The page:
Of about a dozen books, many self-published, Wood considered The Poet in the Desert to be his life’s best work. At one point consisting of a pile of papers at the bottom of a trunk, there they remained until Erskine met Sara Bard Field. A poet, socialist, and woman suffragist, she was equal to himself in intelligence, passion, wit and creativity. When Erskine invited her to look at his poetry, she found the poems in the trunk and insisted on their potential. The two became friends over common political and artistic sentiments, and soon lovers, and eventually divorced their respective partners and lived the rest of their lives together in a love that has impressed and inspired everyone who knew them.
The mutual love and respect between Sara and Erskine was the foundation for much of Wood’s poetry. In a hand bound, 1918 edition of The Poet in the Desert, Erskine wrote in a note to poet Genevieve Taggard that “when I consider how much this book is Sara’s– Her discovery of the manuscript– her insistence on full completion, her insistence also on less preaching and more poetry and her constructive criticisms in arrangement and phrase–many lines are hers– I cannot in this work nor in my life separate myself from her.”
Sara and Erskine had such a profound love for each other as to triumph over many people’s discomforts with their free love beliefs. Historian Christine Stansell documents Wood’s “long line of lovers” as follows: “his secretary; fellow members of the local branch of the Socialist Party; a New Womanish physician; his wife; and the feminist Sara Bard Field, his longest-lasting, longest-suffering, and most obsessively devoted lover (she outlasted all competition and eventually became his second wife).” But to label Sara as obsessively devoted to Erskine is to tell a story one sided. The two were by all evidence equally devoted, and it was not outlasting competition which caused the two to marry, but only the legalities of growing old. In Robert Hamburger’s words, Wood realized that:
“his unconventional relationship with Sara might lead to legal problems that could keep her from receiving the substantial legacy he had provided for her. After fifty years of arguing that government had no province over love and sexual union, Wood remarried.”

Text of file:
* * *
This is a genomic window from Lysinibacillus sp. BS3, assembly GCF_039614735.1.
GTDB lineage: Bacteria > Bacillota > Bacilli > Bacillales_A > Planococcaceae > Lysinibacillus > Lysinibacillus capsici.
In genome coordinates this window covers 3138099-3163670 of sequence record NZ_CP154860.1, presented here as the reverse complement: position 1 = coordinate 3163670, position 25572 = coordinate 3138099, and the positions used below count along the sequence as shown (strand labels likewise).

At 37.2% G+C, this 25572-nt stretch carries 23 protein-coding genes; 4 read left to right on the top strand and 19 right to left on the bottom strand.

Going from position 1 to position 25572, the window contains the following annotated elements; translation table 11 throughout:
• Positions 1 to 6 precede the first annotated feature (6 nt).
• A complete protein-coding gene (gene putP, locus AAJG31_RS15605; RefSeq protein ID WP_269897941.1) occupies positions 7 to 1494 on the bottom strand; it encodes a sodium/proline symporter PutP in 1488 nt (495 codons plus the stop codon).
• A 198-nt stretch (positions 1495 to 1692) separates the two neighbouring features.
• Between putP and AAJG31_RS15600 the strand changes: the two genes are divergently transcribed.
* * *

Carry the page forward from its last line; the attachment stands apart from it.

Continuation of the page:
Contrary to Stansell’s depiction, Sara and Erskine’s 1938 wedding actually celebrated free love. Their rabbi included important anti-authoritarian sentiments in his service:
“I would feel myself sacrilegiously presumptuous to feel that I, as an individual, had any divine authority to pronounce you husband and wife. Your lives have done that in a manner that has been an example of true marriage far more powerfully than the lives of many whose marriage was, from the first, legalized.”
Stansell accurately, finds that “free love justified his excursions outside marriage and at the same time allowed him to hold on to marriages safeties. In a peculiarly fin-de-siècle manner, he melded anarchist tenets of personal liberty, Romantic sonorities about Truth and Beauty, and a lyrical celebration of female sexual power… to embellish his seductions and betrayals with higher morality.”
The tension in his life between his radicalism and his elitism shows how agents of resistance (anarchists, for instance) are not simple expressions of ideological liberation, but fleshy knots of tangled discourse. Such knots cannot be untied, or simply seen as two threads entwined together. Only in this way can we understand how dreams of liberation could in the same breath be acts of imperialism. We can also see free love as a part of a larger discourse of radicalism which Wood was able to adopt in two, contradictory ways: radicalism marked a philosophical departure from the state, but aesthetically, he used it to fuel his lavish lifestyle.
Luisa Capetillo, 27 years younger than Wood, published and spoke on anarchism, women’s rights, labor rights, and free love during the same decades as CES Wood, the 1890s through the first decades of the 20th century. Capetillo is commonly remembered as the early Puerto Rican feminist. Although she was widely influential in her time, “not one issue of Luisa Capetillo’s newspaper for working women… has been preserved.” The works of other radical Puerto Rican women, too, have slipped past the archive. Capetillo was the only working class woman radical to leave any substantial opinions in print, and thus, she has become a token of her kind.
Capetillo was born out of wedlock in Arecibo, Puerto Rico. Although her parents were both working class, they retained an enthusiasm for literature and education from their European ancestry. From her mother’s homeschooling and both her parent’s examples, Capetillo grew to read and write more efficiently than many of her peers. As Findlay tells it, Capetillo’s politics were formed both by a positive influence from her mother, and the negative, coercive, influence of her patriarchal first lover. Her mother—the only woman of 19th century Arecibo to do so—insisted on attending political discussions with Luisa’s father. Capetillo dedicates her 1911 collection of essays, Mi opinion acerca de las libertades, derechos y deberes de la mujer to her mother, “who never imposed or forced me to think according to tradition” as well as to her children, “for whom I have sighed and continue to sigh….” The “sigh” is clearly linked to her rocky relationship with them and with her first lover. Manuel Ledesma had two children out of wedlock with Luisa and “kept her under strict surveillance,” then abandoned her with no money. Later, he forced the children away from her.